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Poems Every Child Should Know by  Mary E. Burt

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Poems Every Child Should Know
by Mary E. Burt
An outstanding collection of poems that appeal to both boys and girls, compiled by a teacher who believed in the formative power of learning poetry by heart. 'Children,' she maintains, 'should build for their future and get, while they are children, what only the fresh imagination of the child can assimilate. They should store up an untold wealth of heroic sentiment; they should acquire the habit of carrying a literary quality in their conversation; they should carry a heart full of the fresh and delightful associations and memories connected with poetry hours to brighten mature years. They should develop their memories while they have memories to develop.' The poems are grouped into six sections (The Budding Moment, The Little Child, The Day's at the Morn, Lad and Lassie, On and On, 'Grow Old Along with Me') to make it easier to locate poems that match a child's maturity.  Ages 8-12
391 pages $14.95   




[151] Robert Burns, the plowman and poet, "dinnered wi' a lord." The story goes that he was put at the second table. That lord is dead, but Robert Burns still lives. He is immortal. It is "the survival of the fittest" "For a' That and a' That" is a poem that wipes out the superficial value put on money and other externalities. This poem is more valuable in education than good penmanship or good spelling. (1759-96.)

Is there, for honest poverty,

That hangs his head, and a' that?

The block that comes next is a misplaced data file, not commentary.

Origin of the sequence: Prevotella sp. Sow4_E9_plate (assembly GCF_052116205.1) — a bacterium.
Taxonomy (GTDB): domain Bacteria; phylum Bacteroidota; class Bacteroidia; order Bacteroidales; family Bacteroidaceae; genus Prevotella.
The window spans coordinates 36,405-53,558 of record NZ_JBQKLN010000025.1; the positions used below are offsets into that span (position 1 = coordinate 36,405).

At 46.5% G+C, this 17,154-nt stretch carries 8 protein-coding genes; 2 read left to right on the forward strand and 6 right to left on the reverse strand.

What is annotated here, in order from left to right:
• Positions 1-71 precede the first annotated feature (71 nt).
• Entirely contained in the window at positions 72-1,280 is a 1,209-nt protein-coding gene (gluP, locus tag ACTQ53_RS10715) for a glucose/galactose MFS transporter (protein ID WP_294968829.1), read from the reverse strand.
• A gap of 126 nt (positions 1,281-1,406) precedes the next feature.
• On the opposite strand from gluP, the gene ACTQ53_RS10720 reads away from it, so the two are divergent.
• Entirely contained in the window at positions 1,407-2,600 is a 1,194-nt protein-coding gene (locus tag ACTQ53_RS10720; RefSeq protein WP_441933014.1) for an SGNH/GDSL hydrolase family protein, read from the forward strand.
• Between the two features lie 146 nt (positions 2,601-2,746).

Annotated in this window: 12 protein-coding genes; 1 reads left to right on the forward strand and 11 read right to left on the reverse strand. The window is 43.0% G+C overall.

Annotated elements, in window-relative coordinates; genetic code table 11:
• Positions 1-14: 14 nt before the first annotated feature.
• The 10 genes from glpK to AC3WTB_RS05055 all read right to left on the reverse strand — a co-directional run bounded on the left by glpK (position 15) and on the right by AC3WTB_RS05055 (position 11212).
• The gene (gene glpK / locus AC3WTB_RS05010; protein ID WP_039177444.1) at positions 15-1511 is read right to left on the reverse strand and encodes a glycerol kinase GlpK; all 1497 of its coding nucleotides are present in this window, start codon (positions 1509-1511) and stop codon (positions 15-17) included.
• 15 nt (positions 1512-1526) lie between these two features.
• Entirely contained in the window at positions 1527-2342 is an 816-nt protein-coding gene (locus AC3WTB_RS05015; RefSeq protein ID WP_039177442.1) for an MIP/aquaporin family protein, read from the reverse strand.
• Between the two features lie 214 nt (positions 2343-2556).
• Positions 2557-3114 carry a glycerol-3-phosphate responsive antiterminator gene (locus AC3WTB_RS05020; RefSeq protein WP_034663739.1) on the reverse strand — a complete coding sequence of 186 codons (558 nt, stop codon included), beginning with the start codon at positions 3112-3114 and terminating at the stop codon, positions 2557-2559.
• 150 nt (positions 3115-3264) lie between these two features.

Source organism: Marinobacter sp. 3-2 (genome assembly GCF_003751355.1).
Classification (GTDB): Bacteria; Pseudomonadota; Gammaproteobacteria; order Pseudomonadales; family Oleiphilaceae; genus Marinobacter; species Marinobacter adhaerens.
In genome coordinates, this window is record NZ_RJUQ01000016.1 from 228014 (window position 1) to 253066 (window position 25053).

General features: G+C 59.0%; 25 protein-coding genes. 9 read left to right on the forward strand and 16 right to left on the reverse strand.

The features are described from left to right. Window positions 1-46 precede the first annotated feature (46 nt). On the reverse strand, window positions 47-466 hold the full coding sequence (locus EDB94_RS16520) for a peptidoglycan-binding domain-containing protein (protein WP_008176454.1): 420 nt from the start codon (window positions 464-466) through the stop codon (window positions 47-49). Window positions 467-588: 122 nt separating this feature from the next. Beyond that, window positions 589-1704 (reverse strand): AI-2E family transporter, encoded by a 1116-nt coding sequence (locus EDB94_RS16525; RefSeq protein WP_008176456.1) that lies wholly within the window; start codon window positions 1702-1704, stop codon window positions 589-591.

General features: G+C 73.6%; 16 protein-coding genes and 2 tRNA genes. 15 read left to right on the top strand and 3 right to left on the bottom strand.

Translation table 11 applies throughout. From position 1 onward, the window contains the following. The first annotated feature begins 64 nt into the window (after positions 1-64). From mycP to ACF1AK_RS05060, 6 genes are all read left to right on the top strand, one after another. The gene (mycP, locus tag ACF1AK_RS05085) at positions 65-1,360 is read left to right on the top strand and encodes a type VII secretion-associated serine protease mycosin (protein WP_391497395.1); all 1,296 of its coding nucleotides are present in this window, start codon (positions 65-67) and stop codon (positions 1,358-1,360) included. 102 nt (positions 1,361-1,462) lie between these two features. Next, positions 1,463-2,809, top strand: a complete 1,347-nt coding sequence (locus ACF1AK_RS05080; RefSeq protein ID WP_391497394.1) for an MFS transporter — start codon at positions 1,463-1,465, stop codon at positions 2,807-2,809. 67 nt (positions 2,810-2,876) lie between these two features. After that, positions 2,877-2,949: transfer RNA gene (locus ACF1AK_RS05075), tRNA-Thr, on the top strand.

The coward slave, we pass him by,

We dare be poor for a' that;

For a' that, and a' that,

Our toils obscure, and a' that;

The rank is but the guinea's stamp,

The man's the gowd for a' that!

What though on hamely fare we dine,

Wear hoddin-gray,[1] and a' that;

Gie fools their silks, and knaves their wine,

A man's a man for a' that!

For a' that, and a' that,

Their tinsel show, and a' that;

The honest man, though e'er sae poor,

Is king o' men for a' that!

Ye see yon birkie[2] ca'd a lord,

Wha struts, and stares, and a' that;

Though hundreds worship at his word,

He's but a coof[3] for a' that;

For a' that, and a' that,

His riband, star, and a' that,

The man of independent mind,

He looks and laughs at a' that.


A prince can make a belted knight,

A marquis, duke, and a' that;

But an honest man's aboon his might.

Guid faith he maunna fa' that!

For a' that, and a' that,

Their dignities, and a' that,

The pith o' sense, and pride o' worth,

Are higher rank than a' that.

Then let us pray that come it may—

As come it will for a' that—

That sense and worth, o'er a' the earth,

May bear the gree, and a' that;

For a' that, and a' that,

It's coming yet for a' that,

That man to man, the warld o'er,

Shall brothers be for a' that!


[1] Coarse woolen clothes. [2] Impudent fellow. [3] Fool: blockhead.

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